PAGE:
J Street founder and executive director Jeremy Ben-Ami called Israel’s decision to build 1,600 new homes in east Jerusalem “a wakeup call” during a talk last week at the JCC of San Francisco.
“We are not going to get a [peace] agreement, let alone get to the talks, with business as usual,” Ben-Ami said at the March 11 talk, which was attended by about 100 people.
Ben-Ami also told the audience that U.S. officials need to offer concrete proposals in the Israeli-Palestinian conflict and “not just be a messenger, a carrier between the two parties.”
Four days later, J Street backed up that sentiment by sending a petition with 18,000 signatures to the White House that called on the Obama administration to “provide a clear time frame for talks.” The petition also said the administration must “commit to propose solutions when the parties can’t close gaps, be willing to state publicly when the parties are not living up to their responsibilities and be ready to demonstrate real seriousness of purpose to reach a two-state endgame.”
The talk in San Francisco, sponsored by the J Street Education Fund, was designed in part to help J Street dispel perceived myths about itself. Ben-Ami answered questions from the audience and from two local J Street organizers who served as moderators.
There was a chance that things could have become heated had ardent anti–J Street forces tried to take Ben-Ami to task, but the nighttime event was civil and non-confrontational, and Ben-Ami was able to spend time addressing what J Street considers misperceptions.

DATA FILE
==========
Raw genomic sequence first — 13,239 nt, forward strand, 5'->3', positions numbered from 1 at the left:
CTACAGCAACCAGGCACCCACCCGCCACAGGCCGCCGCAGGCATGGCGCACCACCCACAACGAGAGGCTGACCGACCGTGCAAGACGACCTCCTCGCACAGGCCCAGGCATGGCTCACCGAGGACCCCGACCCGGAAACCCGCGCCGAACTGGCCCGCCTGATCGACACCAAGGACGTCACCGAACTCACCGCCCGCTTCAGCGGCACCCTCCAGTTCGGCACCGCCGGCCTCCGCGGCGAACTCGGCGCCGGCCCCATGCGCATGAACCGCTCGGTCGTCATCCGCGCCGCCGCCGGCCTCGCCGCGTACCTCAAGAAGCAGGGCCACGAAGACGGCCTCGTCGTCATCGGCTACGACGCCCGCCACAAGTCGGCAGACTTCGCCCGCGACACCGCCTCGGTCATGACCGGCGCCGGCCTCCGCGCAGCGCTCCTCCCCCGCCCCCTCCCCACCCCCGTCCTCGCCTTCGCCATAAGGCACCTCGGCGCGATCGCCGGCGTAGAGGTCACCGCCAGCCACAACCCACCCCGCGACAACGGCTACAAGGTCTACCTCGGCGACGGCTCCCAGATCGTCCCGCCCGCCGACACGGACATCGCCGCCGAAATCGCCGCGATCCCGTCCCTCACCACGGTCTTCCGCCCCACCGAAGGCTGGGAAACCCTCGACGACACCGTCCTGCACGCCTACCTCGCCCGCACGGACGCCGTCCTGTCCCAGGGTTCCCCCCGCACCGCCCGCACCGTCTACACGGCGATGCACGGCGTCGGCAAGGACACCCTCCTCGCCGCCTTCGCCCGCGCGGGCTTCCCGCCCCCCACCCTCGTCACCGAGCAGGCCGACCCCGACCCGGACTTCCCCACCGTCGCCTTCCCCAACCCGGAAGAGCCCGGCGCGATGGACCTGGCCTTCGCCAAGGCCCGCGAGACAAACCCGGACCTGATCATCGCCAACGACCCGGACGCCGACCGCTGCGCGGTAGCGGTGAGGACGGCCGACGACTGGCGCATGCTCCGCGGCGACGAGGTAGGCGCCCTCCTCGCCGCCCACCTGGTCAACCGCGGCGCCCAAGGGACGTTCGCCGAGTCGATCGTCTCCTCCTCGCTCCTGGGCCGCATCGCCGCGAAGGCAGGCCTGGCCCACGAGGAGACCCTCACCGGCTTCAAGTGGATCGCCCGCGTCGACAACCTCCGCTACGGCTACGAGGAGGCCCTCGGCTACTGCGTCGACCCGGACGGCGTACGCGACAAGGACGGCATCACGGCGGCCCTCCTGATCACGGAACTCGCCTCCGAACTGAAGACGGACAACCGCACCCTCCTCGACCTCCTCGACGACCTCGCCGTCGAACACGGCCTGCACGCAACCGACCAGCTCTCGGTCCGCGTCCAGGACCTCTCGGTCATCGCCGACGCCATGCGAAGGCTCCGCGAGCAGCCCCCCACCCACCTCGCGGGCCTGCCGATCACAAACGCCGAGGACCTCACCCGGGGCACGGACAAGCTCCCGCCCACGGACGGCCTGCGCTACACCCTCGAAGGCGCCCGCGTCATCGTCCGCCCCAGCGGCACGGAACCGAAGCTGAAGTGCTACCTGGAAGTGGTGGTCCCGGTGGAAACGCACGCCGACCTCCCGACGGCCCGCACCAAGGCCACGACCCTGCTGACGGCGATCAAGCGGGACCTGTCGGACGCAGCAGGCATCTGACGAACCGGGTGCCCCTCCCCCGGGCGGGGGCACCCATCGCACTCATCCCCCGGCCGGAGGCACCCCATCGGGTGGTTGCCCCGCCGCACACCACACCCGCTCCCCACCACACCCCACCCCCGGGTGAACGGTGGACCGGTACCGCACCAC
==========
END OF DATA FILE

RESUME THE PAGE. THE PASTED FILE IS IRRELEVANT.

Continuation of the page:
Such as: J Street is not fully and truly supportive of Israel. “We are trying to change the rule book on what it means to be pro-Israel,” he said. “We can talk about the Palestinian people. We can talk about the need for a Palestinian state — not just because it is right, but because it is in America’s interest and is in Israel’s interest.”
Much of Ben-Ami’s focus during the event was on Israel’s March 8 disclosure of plans to build housing units in east Jerusalem, an announcement that coincided with Vice President Joseph Biden’s recent visit to Israel.
“It is an absolutely fascinating day in the history of this conflict that the vice president of the United States could make probably his only visit of his first term in office to Israel,” Ben-Ami said, “and that the government of Israel on that day would choose to make this announcement. It’s really mind-boggling.”
He called it “beyond a slap in the face to the vice president; this is really a wakeup call to all of us.” (Israel subsequently apologized for the timing of the announcement.)
J Street’s stated mission is to “advocate for urgent American diplomatic leadership to achieve a two-state solution and a broader regional, comprehensive peace and to ensure a broad debate on Israel and the Middle East in national politics and the American Jewish community.” Although J Street is viewed by some as an alternative to AIPAC, Ben-Ami praised that organization’s work. “I have deep respect for AIPAC,” he said.
“Without their lobbying and support, the State of Israel might not be there today. J Street was not created to be ‘anti’ any organization. Our reason for being is that we believe there is a peaceful resolution to this conflict, and that diplomacy and the creation of a two-state solution” is the way to guarantee Israel’s survival and future security.
Ben-Ami said there is “a very important concept to the nature of J Street,” namely, “we are trying to change the nature of being ‘pro’ something from requiring that there be an ‘anti.’” Someone can be pro-Israel and believe in the State of Israel without being anti-Palestinian, he said.
“In fact, in order to be secure and to have a future, the State of Israel, in our opinion, needs a Palestinian state.”
JTA contributed to this report.